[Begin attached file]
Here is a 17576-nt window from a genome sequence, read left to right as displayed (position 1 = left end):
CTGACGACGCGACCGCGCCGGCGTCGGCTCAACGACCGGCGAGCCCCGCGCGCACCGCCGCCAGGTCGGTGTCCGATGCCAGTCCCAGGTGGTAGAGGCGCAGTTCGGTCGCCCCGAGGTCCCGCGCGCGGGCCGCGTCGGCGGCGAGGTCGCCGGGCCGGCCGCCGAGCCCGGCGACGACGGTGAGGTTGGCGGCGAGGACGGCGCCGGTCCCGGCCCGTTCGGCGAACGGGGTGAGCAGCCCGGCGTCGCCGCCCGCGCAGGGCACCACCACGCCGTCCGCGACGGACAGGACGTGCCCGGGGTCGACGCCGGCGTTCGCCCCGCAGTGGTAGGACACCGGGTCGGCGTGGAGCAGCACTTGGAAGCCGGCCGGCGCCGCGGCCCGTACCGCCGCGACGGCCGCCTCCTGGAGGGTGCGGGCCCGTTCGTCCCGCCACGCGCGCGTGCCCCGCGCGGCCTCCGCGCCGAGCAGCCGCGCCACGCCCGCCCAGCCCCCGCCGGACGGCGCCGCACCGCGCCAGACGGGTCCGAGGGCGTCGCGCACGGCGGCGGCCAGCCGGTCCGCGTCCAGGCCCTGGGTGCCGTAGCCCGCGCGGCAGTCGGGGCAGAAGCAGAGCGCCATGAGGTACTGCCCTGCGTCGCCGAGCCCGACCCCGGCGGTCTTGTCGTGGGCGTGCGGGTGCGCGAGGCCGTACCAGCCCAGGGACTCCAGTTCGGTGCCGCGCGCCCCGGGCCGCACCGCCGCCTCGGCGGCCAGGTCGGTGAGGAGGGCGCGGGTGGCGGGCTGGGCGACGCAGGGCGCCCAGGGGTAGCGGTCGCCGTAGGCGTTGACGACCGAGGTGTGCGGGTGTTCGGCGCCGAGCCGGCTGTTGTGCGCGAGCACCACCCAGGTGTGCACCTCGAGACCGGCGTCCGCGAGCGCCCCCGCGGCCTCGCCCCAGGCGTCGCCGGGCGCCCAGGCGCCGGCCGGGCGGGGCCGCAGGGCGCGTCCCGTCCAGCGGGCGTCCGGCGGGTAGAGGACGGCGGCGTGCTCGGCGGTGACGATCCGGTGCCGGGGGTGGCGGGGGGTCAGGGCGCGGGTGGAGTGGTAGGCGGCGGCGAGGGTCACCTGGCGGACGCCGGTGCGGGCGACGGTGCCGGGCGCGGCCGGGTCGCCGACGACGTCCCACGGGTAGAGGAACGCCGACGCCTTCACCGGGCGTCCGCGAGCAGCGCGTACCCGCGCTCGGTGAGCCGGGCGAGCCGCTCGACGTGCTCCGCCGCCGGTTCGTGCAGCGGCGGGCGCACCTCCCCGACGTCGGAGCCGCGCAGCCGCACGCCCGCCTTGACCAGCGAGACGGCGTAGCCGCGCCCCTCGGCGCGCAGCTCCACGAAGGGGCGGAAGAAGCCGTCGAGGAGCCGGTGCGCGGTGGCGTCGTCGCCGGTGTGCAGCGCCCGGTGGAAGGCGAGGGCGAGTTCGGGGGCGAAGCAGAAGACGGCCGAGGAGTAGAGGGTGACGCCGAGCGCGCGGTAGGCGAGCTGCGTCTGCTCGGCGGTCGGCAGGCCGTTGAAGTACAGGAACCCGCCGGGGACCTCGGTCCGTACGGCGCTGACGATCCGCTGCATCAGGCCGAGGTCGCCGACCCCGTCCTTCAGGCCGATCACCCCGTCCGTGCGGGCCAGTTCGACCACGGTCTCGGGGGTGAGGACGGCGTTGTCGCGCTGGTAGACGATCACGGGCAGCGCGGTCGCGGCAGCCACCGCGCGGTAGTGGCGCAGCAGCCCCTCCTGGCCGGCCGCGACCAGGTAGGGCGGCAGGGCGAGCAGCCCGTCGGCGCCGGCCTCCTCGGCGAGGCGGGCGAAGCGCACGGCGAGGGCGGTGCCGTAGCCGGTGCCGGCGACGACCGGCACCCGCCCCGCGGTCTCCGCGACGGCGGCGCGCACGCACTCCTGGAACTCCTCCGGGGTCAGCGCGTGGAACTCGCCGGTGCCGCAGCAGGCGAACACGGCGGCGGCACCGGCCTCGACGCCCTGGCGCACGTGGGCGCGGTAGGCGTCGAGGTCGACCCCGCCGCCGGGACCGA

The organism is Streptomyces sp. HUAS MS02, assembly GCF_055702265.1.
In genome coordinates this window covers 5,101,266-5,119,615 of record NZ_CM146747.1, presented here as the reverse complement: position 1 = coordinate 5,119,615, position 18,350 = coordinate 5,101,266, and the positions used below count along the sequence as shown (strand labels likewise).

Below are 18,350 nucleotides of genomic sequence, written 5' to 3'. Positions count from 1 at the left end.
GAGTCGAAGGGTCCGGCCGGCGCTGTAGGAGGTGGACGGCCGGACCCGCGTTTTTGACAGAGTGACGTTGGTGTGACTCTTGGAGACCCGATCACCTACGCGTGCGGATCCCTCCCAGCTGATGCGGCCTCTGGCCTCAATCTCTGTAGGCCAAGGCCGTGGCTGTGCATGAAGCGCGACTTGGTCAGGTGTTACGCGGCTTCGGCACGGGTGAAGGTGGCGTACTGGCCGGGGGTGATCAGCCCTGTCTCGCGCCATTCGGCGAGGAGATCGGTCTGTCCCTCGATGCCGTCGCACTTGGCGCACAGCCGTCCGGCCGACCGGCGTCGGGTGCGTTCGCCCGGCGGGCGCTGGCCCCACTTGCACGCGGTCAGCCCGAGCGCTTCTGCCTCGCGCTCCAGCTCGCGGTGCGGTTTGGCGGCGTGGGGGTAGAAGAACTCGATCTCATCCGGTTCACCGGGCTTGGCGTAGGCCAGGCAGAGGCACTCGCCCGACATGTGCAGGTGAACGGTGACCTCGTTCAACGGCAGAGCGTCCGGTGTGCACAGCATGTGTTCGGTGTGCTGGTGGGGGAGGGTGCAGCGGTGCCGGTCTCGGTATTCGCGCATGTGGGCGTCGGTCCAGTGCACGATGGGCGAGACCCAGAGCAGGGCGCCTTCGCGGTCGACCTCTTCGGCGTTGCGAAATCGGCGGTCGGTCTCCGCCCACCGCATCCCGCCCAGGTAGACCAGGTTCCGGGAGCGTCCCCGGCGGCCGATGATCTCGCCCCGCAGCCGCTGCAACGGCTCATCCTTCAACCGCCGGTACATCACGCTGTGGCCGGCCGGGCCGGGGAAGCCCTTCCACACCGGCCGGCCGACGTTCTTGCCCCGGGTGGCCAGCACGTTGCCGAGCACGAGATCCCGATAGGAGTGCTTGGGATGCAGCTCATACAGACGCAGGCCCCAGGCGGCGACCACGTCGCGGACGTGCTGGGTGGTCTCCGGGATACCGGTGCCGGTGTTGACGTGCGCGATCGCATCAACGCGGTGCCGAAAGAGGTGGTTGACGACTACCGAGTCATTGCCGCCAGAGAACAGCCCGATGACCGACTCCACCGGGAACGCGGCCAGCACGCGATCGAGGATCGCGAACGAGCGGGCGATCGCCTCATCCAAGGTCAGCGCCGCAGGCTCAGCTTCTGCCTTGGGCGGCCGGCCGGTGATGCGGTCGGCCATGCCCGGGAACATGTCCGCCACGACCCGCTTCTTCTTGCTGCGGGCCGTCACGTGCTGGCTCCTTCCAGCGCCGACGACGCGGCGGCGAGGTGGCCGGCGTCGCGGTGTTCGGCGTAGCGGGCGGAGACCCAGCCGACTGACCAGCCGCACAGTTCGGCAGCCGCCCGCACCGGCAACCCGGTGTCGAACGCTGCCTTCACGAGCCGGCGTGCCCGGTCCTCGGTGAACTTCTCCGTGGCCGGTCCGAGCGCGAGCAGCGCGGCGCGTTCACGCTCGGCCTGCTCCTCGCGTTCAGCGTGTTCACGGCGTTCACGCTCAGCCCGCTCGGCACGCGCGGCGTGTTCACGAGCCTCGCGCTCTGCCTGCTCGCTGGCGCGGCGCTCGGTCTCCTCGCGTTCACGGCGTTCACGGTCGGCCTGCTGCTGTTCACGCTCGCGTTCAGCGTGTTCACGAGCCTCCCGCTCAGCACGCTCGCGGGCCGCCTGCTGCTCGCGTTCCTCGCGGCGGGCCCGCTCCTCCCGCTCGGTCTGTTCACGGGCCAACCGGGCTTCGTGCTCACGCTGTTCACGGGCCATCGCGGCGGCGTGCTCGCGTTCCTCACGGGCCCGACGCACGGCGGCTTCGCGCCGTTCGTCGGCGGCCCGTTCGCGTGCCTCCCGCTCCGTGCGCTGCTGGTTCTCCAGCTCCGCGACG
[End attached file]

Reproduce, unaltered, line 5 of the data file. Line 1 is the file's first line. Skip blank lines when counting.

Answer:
Below are 18,350 nucleotides of genomic sequence, written 5' to 3'. Positions count from 1 at the left end.